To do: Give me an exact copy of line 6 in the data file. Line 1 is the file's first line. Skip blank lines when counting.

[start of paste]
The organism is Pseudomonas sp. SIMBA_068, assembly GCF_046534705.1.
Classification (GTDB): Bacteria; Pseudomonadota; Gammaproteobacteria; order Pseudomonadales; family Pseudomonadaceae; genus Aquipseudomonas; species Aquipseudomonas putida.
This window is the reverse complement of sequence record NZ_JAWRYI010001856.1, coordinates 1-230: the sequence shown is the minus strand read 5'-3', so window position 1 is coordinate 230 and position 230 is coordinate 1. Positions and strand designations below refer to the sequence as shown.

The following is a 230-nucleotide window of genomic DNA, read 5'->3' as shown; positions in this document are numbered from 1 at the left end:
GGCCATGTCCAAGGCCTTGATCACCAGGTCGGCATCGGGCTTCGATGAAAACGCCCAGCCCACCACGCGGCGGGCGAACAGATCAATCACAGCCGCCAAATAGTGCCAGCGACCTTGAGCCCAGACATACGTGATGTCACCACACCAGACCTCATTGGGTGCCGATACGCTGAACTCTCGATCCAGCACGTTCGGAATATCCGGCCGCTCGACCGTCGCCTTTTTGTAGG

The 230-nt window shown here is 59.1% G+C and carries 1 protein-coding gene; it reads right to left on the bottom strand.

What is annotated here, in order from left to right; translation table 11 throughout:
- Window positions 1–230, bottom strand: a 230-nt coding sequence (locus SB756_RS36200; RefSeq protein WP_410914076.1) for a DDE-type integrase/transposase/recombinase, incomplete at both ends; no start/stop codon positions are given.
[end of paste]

The 230-nt window shown here is 59.1% G+C and carries 1 protein-coding gene; it reads right to left on the bottom strand.